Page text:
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Meet These ‘3 Black Teenagers’ Who Developed An App To Tackle POLICE BRUTALITY

Police brutality against black people is and always has been a problem in the U.S.

This week, a grand jury in Ohio failed to bring charges after the merciless killing of 12-year-old Tamir Rice, a young boy who was gunned down by police in Cleveland during the fall of 2014.

There have also been several other high-profile cases over the last several years involving black people dying in the custody of police. However, in these cases and in other cases where blacks were murdered by police unarmed, no criminal charges were brought against the officers responsible.

But a story that unfolded in Georgia tells a bright side to the grim reality of police brutality. The unwavering injustices against black people have inspired three black youngsters to utilize their skills in technology to help make a difference.

Ima, 18, Asha, 15, and Caleb Christian, 15, created a digital app called Five-0. This app helps its user track interactions with law enforcement all across the user’s vicinity. Since the creation of Five-O, attention across the world of the app has rapidly spread.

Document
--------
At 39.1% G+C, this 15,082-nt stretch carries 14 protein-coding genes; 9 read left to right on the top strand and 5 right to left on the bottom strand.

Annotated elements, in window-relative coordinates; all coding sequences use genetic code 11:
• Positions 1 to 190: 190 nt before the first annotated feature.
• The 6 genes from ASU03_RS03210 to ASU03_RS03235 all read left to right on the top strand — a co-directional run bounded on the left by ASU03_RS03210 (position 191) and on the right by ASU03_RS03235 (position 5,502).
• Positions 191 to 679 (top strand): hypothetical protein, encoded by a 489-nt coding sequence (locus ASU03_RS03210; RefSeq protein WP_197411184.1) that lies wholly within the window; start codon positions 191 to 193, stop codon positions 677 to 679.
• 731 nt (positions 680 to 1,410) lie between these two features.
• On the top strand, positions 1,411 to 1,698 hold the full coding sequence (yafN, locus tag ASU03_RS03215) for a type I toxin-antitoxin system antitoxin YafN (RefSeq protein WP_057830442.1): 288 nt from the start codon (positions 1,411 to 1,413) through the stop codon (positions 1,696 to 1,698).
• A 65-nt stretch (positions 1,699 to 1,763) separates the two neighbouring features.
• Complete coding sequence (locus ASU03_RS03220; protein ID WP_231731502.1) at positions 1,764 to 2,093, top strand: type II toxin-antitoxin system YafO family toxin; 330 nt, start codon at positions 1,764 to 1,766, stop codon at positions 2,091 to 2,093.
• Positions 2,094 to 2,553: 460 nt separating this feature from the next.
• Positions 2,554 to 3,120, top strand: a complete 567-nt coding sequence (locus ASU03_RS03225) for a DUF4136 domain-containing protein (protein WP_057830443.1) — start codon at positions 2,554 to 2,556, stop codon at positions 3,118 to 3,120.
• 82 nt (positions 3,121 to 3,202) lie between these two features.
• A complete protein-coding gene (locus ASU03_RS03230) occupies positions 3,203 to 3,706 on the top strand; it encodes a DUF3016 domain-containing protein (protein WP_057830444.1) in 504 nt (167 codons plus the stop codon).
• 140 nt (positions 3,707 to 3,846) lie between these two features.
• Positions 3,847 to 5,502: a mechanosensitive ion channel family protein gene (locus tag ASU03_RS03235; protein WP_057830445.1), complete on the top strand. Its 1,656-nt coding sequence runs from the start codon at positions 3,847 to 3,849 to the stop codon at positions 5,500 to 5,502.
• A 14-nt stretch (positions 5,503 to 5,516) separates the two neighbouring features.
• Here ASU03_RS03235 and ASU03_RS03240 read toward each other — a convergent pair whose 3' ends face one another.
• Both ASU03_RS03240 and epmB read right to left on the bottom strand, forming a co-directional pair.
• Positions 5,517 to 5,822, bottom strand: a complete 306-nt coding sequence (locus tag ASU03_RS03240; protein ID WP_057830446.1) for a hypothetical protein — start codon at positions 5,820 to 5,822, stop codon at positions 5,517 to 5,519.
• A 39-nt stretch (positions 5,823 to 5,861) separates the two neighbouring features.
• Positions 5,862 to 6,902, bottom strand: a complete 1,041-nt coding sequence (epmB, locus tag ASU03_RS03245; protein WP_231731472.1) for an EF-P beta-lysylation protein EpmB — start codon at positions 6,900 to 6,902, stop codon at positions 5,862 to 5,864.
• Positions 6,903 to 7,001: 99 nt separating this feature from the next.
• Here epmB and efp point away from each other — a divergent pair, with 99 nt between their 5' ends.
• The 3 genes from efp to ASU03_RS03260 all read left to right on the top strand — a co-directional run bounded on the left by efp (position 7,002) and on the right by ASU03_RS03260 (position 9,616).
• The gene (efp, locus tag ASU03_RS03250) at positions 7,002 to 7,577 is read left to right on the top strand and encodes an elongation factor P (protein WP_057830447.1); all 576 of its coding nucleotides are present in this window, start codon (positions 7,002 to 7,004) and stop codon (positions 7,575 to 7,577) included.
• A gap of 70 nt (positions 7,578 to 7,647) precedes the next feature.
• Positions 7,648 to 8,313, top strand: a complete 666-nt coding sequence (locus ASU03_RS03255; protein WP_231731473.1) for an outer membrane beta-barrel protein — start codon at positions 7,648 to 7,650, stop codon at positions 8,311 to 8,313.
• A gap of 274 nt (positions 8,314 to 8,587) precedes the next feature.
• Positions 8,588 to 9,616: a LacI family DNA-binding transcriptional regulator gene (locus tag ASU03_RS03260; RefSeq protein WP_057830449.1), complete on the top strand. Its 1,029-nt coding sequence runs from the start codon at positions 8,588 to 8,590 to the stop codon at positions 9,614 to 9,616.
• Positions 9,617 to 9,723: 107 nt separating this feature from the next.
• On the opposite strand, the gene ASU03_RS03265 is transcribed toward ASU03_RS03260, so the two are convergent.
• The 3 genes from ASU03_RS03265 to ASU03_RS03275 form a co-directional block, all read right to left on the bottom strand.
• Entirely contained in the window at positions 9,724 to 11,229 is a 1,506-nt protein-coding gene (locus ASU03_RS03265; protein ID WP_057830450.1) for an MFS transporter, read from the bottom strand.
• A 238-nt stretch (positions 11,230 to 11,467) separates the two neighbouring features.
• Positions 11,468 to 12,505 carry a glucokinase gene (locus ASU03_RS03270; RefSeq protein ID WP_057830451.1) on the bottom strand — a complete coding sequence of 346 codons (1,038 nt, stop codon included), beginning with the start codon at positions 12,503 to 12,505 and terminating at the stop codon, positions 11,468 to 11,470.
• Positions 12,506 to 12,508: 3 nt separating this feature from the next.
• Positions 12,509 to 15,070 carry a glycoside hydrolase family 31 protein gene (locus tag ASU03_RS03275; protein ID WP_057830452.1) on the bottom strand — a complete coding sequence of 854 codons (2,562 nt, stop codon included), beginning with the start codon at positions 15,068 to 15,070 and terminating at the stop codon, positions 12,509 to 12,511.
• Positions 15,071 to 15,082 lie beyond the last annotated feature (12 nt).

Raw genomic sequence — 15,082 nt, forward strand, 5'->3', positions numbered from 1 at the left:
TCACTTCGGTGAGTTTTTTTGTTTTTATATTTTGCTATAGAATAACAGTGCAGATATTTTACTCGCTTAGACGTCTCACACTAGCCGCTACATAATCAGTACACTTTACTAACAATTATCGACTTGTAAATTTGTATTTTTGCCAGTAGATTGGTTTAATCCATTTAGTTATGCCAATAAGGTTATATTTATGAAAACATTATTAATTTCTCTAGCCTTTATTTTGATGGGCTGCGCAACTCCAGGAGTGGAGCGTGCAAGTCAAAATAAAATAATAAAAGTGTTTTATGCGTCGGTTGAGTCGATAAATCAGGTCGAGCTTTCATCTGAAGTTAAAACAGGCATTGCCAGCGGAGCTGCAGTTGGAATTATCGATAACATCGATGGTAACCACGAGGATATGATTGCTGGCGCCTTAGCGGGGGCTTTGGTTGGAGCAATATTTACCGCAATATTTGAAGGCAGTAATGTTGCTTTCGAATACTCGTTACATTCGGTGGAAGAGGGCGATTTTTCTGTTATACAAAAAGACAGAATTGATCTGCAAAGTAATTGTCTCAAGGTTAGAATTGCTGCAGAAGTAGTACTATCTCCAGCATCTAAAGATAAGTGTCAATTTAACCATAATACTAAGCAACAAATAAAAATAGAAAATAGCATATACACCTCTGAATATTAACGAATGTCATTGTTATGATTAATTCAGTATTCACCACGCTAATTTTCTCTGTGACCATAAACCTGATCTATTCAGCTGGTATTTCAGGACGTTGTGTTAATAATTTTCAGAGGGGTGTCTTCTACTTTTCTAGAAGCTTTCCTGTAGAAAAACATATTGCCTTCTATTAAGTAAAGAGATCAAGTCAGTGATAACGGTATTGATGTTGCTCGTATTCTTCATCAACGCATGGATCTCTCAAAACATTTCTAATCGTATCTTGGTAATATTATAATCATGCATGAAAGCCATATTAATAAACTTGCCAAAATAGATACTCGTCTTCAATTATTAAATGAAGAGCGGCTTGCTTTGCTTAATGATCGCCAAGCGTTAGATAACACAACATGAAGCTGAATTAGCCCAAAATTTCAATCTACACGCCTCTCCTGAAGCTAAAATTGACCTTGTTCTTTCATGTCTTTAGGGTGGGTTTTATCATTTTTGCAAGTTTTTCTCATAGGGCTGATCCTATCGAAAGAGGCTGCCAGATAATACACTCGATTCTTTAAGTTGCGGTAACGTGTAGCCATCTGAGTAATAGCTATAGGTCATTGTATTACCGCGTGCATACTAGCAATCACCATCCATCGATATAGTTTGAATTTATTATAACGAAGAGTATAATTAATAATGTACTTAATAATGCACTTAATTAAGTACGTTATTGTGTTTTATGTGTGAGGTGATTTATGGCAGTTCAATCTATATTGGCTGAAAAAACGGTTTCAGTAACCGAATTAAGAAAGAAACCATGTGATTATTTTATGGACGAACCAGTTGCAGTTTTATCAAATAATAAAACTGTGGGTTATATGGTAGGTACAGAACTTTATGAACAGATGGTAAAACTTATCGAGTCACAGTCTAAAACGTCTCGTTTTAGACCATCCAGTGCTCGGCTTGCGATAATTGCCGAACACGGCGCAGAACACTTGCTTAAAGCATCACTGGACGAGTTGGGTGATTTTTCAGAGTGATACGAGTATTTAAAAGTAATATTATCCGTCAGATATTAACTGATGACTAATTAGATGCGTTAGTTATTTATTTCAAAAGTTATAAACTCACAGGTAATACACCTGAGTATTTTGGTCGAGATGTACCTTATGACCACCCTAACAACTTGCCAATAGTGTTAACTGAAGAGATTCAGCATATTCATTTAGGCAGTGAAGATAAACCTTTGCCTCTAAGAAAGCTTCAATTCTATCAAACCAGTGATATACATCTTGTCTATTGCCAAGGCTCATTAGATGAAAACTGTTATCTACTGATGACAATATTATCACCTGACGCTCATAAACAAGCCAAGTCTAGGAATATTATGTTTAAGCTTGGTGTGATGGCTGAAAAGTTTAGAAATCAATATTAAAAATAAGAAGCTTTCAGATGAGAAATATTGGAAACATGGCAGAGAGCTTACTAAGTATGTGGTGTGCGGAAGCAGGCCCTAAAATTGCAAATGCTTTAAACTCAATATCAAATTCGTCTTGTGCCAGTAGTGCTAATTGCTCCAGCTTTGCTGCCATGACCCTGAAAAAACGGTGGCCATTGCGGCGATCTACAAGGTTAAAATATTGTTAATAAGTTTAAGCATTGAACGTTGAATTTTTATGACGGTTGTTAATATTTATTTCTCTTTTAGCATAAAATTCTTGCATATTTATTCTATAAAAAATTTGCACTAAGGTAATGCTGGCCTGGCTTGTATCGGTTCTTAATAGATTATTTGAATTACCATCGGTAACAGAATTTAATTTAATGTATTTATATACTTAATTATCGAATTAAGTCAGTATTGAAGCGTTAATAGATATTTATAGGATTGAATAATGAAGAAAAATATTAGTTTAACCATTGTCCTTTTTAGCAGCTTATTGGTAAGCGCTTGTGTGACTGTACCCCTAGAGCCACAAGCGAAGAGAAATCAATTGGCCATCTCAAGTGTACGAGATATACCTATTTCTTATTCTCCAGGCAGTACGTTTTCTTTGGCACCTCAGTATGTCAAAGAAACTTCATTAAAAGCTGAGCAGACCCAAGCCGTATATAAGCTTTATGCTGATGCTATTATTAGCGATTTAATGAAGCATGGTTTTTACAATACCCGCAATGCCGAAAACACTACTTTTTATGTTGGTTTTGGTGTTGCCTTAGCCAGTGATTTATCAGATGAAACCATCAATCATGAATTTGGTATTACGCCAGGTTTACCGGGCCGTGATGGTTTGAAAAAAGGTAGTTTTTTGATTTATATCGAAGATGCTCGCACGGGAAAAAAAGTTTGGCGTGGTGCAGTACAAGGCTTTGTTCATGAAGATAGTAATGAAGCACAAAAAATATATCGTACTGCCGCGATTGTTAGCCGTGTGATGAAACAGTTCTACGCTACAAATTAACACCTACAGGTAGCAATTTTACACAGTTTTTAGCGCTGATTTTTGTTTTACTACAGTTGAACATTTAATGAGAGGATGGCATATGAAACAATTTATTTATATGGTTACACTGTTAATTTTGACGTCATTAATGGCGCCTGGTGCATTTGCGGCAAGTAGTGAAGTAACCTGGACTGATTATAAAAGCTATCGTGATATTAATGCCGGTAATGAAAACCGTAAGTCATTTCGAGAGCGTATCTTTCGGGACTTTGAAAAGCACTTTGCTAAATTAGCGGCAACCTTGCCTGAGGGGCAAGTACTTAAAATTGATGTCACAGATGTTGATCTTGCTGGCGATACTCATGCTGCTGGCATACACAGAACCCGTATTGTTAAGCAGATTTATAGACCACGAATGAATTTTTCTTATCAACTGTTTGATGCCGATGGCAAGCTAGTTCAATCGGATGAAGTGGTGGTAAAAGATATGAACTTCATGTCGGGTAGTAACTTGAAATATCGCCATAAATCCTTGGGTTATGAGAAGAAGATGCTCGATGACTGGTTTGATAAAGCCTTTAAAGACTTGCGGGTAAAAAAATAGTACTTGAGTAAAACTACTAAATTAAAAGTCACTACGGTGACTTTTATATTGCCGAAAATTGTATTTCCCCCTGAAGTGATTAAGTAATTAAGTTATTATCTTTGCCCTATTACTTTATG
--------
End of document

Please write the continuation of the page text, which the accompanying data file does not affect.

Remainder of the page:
This month, the three teens who created the app got a chance to travel to The Netherlands. In this European country, the three siblings were finalists in a competition called the Innovating for Justice Challenge. Technology is definitely a powerful tool in the fight against racial oppression.

It can serve as a useful alternative to traditional activism. Young people are great candidates for developing innovative ways to save lives in today’s dangerous times. “We started building Five-0 in the summer of 2014,” said Asha Christian in an interview with

“That’s around the time when the Michael Brown case, and the Trayvon Martin case and other serious police brutality cases were swirling around in the media,” Asha continued. Caleb Christian told For Harriet that a real-life experience also played a role in their inspiration to create Five-0.

“After the incident that happened to our family, we really talked to our parents because it was really scary. We talked to our parents and we really touched on all the issues that are happening in the media,” said Caleb Christian to For Harriet.

“They weren’t really happening to people that weren’t like us, that weren’t teenagers and that weren’t black,” he continued. It’s really a blessing that three young black teens came up with something positive using technology to save the lives of their fellow people.

By Carolyn Tisdale


Written by PH

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